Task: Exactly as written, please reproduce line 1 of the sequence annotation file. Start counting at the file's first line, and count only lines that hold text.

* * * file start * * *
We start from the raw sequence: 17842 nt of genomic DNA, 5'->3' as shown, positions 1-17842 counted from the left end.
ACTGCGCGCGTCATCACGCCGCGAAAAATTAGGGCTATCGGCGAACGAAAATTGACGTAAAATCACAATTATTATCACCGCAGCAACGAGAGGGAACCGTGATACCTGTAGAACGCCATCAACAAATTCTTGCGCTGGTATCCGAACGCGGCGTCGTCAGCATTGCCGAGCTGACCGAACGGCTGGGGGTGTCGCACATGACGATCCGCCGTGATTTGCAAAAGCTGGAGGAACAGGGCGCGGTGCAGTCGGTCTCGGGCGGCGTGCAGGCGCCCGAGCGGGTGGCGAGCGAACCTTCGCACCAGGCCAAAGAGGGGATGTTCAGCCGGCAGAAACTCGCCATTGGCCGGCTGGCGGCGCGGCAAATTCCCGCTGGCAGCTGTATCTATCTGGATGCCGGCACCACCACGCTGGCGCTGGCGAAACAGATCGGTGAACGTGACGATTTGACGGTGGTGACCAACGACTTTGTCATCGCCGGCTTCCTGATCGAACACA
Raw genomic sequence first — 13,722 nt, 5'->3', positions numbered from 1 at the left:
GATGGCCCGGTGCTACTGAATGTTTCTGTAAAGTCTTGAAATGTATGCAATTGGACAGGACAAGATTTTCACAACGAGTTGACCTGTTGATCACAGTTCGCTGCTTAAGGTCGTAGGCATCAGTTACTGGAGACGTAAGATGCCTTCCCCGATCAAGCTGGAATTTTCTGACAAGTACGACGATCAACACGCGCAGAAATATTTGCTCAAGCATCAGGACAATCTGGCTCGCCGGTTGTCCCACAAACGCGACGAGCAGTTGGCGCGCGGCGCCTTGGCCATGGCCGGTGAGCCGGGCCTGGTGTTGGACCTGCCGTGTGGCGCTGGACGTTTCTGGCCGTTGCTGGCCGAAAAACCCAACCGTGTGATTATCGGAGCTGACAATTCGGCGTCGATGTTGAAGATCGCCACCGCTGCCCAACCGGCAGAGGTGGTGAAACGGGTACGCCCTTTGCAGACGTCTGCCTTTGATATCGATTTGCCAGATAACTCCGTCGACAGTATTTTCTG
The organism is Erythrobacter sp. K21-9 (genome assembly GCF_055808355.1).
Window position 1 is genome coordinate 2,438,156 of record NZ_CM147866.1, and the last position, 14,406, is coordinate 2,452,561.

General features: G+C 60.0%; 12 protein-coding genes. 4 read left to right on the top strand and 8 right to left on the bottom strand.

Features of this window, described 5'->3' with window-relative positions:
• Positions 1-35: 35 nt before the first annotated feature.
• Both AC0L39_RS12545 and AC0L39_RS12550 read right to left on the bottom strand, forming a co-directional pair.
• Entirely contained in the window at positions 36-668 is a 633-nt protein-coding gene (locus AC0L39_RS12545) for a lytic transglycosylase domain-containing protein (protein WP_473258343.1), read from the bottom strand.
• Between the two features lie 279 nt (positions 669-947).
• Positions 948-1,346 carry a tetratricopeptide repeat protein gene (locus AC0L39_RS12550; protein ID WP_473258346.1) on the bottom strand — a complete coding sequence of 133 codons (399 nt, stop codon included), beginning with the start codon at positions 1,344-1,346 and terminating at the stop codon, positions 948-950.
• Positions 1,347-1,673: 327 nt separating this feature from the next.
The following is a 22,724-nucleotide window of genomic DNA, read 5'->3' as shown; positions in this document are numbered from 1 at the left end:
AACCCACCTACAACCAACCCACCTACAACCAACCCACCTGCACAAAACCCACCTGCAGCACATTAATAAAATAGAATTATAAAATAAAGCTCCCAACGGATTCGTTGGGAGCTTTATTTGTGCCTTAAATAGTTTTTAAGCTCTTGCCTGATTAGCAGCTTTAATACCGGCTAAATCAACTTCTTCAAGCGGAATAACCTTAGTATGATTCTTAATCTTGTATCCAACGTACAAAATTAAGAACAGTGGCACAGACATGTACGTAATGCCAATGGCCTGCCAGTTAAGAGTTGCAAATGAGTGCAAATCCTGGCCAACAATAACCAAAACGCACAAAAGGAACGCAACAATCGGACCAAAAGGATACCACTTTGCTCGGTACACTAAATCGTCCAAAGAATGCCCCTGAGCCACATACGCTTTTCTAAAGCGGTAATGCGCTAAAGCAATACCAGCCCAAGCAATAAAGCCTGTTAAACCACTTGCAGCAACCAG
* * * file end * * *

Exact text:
We start from the raw sequence: 17842 nt of genomic DNA, 5'->3' as shown, positions 1-17842 counted from the left end.